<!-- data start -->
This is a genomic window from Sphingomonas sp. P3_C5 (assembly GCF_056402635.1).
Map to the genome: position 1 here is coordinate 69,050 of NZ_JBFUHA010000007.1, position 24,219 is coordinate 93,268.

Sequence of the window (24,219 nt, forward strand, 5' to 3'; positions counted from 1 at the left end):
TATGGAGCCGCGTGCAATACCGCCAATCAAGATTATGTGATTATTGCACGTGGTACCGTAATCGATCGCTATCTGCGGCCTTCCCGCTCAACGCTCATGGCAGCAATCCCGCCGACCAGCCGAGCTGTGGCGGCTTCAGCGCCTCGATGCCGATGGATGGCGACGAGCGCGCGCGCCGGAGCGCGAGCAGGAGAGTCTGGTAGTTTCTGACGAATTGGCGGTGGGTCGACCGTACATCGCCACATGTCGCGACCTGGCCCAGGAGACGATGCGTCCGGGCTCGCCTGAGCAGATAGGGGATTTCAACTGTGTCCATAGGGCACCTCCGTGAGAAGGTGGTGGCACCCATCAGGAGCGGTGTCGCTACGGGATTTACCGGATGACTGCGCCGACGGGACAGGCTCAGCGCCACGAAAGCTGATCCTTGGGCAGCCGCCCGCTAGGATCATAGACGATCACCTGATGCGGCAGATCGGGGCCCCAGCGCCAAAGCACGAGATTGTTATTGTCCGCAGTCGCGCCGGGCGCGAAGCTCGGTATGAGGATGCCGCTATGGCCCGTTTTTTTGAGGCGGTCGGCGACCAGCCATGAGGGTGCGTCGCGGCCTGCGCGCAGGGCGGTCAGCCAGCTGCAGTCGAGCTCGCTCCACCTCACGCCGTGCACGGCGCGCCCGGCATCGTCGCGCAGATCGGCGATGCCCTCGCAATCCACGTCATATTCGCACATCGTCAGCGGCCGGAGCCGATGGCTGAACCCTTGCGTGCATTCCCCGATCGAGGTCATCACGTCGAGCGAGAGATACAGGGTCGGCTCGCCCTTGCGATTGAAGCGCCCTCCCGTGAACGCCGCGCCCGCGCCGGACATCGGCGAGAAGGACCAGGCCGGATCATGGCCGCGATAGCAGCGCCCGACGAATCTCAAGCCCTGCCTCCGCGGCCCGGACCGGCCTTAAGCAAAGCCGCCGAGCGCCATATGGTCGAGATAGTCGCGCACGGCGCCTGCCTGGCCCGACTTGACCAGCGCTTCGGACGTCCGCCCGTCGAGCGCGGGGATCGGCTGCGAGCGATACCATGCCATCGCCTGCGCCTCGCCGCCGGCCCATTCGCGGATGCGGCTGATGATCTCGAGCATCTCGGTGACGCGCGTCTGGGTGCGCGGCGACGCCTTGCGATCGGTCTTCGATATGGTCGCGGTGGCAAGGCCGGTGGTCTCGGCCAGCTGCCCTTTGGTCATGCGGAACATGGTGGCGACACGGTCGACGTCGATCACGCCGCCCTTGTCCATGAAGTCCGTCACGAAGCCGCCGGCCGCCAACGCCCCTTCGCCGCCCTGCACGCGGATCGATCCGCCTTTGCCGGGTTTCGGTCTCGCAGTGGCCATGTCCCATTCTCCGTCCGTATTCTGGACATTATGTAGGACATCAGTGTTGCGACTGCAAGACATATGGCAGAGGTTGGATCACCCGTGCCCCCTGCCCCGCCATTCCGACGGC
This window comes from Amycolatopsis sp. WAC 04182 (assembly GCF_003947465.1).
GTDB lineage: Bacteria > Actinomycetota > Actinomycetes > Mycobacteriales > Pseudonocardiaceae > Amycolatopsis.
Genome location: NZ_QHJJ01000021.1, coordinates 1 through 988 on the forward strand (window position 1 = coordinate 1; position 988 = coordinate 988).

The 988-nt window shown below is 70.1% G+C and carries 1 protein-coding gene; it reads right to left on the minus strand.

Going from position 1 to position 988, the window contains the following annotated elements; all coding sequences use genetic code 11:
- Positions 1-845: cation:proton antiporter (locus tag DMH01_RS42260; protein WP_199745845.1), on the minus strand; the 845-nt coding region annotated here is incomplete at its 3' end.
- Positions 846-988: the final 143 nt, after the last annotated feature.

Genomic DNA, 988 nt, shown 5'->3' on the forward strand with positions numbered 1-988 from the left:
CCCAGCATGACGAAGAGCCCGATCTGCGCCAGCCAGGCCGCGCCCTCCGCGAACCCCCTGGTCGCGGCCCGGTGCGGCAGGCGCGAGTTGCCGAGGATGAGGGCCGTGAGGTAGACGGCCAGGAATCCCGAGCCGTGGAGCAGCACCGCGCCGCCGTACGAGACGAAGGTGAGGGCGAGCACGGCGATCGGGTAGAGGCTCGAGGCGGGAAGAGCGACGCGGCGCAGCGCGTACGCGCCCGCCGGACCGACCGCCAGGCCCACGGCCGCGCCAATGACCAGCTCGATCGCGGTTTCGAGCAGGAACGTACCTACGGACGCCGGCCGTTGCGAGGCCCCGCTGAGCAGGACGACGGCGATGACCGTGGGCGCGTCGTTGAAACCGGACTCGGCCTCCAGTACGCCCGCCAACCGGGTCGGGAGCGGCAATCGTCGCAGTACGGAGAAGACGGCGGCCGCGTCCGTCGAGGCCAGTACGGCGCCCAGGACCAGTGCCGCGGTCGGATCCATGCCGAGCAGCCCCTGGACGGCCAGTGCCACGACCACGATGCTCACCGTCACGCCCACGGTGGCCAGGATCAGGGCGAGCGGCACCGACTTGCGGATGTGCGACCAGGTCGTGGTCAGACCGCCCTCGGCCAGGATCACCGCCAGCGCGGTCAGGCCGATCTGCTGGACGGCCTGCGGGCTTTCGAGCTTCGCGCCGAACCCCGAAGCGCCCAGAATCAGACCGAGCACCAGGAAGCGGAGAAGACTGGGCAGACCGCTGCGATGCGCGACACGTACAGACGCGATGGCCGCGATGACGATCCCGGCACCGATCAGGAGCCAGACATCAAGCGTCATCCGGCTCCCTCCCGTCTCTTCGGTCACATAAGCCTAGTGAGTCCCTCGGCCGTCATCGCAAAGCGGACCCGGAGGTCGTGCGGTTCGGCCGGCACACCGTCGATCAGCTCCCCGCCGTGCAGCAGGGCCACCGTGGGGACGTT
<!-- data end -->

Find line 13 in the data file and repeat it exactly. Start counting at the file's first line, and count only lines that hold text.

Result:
CCCAGCATGACGAAGAGCCCGATCTGCGCCAGCCAGGCCGCGCCCTCCGCGAACCCCCTGGTCGCGGCCCGGTGCGGCAGGCGCGAGTTGCCGAGGATGAGGGCCGTGAGGTAGACGGCCAGGAATCCCGAGCCGTGGAGCAGCACCGCGCCGCCGTACGAGACGAAGGTGAGGGCGAGCACGGCGATCGGGTAGAGGCTCGAGGCGGGAAGAGCGACGCGGCGCAGCGCGTACGCGCCCGCCGGACCGACCGCCAGGCCCACGGCCGCGCCAATGACCAGCTCGATCGCGGTTTCGAGCAGGAACGTACCTACGGACGCCGGCCGTTGCGAGGCCCCGCTGAGCAGGACGACGGCGATGACCGTGGGCGCGTCGTTGAAACCGGACTCGGCCTCCAGTACGCCCGCCAACCGGGTCGGGAGCGGCAATCGTCGCAGTACGGAGAAGACGGCGGCCGCGTCCGTCGAGGCCAGTACGGCGCCCAGGACCAGTGCCGCGGTCGGATCCATGCCGAGCAGCCCCTGGACGGCCAGTGCCACGACCACGATGCTCACCGTCACGCCCACGGTGGCCAGGATCAGGGCGAGCGGCACCGACTTGCGGATGTGCGACCAGGTCGTGGTCAGACCGCCCTCGGCCAGGATCACCGCCAGCGCGGTCAGGCCGATCTGCTGGACGGCCTGCGGGCTTTCGAGCTTCGCGCCGAACCCCGAAGCGCCCAGAATCAGACCGAGCACCAGGAAGCGGAGAAGACTGGGCAGACCGCTGCGATGCGCGACACGTACAGACGCGATGGCCGCGATGACGATCCCGGCACCGATCAGGAGCCAGACATCAAGCGTCATCCGGCTCCCTCCCGTCTCTTCGGTCACATAAGCCTAGTGAGTCCCTCGGCCGTCATCGCAAAGCGGACCCGGAGGTCGTGCGGTTCGGCCGGCACACCGTCGATCAGCTCCCCGCCGTGCAGCAGGGCCACCGTGGGGACGTT